It got worse when we arrived at the house. We knew they had been working on it, knew there would be changes and that the house looked totally different, but that did not prepare us for what we saw. We stepped inside and it was as if we were walking into an entirely different house. It has been remodeled from top to bottom; kitchen, living room, dining room and bathroom. There was nothing left of the house we used to know.

Everyone was already seated and eating. There were strangers at the table, people who I’d never seen before in my life who were now supposedly our “family.” Someone, I can’t remember who, took Autumn over to the table but I couldn’t budge. I turned around, walked into the front room where Nathan’s grandma used to live and started crying.

Nathan followed. “That’s not the same house anymore!” I cried. He agreed and we sat down together, neither of us wanting to eat.

A few minutes later Nathan’s dad stepped into the room and sat down beside me. I was finally able to ask him why he had to get married so soon and turn our lives upside down with all this change. He can’t be alone, he said, and he told Nathan’s mom that years ago. As for the house, he thought it would have been harder for us to walk into the old house with the new wife there. New wife, new house. Should be easy, right?

I felt silly being the emotional one. I was the one who had known Nathan’s mom the least amount of time out of everyone. I wanted Nathan to ask questions, too. I even said to him, “As long as we’re being honest here, is there something you want to say?” But he didn’t say much. Later on he admitted didn’t know what to say. And yet he shed tear after tear while decorating our Christmas tree this weekend because every ornament reminded him that his mother won’t be there this year.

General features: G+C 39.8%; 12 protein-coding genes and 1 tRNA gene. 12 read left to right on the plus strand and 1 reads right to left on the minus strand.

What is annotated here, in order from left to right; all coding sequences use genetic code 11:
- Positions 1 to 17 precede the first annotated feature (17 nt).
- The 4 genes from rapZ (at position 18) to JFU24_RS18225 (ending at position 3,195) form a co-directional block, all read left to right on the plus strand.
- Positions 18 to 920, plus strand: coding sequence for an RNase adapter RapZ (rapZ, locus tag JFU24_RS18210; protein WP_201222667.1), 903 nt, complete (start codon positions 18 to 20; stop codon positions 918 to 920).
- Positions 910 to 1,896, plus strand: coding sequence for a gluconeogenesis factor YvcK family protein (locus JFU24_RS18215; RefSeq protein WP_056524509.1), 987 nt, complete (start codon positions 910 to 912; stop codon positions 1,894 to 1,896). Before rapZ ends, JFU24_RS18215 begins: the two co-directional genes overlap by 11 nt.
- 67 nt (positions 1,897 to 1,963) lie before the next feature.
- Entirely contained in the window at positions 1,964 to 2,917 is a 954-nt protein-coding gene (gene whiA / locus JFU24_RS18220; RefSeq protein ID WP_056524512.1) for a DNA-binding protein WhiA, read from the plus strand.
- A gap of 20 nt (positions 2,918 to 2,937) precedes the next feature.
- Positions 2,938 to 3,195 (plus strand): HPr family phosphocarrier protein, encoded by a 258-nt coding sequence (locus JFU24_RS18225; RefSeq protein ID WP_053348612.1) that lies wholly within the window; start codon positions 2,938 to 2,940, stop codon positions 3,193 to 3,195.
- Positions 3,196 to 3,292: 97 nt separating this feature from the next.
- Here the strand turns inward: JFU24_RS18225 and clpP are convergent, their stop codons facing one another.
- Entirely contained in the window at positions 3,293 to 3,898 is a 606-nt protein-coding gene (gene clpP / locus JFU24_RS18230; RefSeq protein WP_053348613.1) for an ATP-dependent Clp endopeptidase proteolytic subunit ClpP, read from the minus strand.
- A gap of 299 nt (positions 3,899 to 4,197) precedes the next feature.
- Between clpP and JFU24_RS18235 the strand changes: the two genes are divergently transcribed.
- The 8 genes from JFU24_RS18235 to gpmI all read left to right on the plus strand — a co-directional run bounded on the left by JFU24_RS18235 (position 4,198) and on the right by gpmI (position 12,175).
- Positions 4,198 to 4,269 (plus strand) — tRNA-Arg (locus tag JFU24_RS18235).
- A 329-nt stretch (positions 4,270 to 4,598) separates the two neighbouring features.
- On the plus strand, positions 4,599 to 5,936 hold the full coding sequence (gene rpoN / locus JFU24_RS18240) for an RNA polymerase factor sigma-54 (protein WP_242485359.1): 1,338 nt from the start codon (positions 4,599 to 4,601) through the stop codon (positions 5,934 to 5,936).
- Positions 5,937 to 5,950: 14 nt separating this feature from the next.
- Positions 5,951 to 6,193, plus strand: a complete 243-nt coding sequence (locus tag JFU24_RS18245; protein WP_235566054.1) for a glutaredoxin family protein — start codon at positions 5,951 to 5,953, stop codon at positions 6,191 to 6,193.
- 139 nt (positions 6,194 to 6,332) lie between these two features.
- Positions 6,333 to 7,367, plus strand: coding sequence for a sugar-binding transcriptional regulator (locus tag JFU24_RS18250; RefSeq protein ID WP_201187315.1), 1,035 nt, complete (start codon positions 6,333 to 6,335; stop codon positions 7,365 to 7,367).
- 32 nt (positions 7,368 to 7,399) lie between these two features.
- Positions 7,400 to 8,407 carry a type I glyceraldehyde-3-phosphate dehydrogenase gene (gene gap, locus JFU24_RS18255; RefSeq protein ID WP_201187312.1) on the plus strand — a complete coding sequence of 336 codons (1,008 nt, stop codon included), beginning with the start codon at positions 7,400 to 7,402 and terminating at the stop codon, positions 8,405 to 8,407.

We eventually returned to the main house and were introduced to the wife’s family. They were all very nice and very understanding. Dirk and Lisa were still at the table. Lisa was feeding Autumn and drinking a Bud Light. She pointed to the bottle and said, “This is how I’m coping with all this.”

After dinner I sat in the living room and looked at my surroundings; the new kitchen, the flat screen HDTV mounted to the wall and the painted drywall that has replaced the wood paneling that used to cover the walls. There’s very little of Nathan’s mother left in that house. There’s very little of his father either. Everything there screams “NEW WIFE” with her stuffed bears and oozing country charm.

The china cabinet is gone.

The curio is gone.

The roosters Mom collected for her kitchen are gone. They’re actually in the front room waiting for someone to take them home. Nathan’s dad asked us if we wanted any of it. I said no.

His dad continues to purge himself of Mom’s belongings. Yesterday we took home some delicate flower figurines and two ceramic statues she had painted and fired. His dad wanted us to take home more, but we said no. It’s as though he’s desperate to rid himself of the stink of her memory. I know that’s not true, but that’s how it feels.

Oh, and they forgot my birthday. I wasn’t going to say something to his dad, but as we were leaving I turned to him and asked, “So where’s my birthday gift?”

“Huh?” he asked.

“My birthday gift?”

A look of surprise and horror crossed his face. He had forgotten. Entirely. “I’m so sorry,” he said. “Pam kept track of all those dates on a calendar and I have no idea where it went.”

So yesterday was a bit of a downer for us. It tainted the entire long weekend, actually. But I guess we knew it was going to be bad.

On our way home I mentioned to Nathan how nice the house looked and that his mom would have loved everything that was done to it.

“She would have, dammit!” he said. “Why couldn’t he have done that when she was alive?”

I guess that’s a question we’ll have to save for our next visit.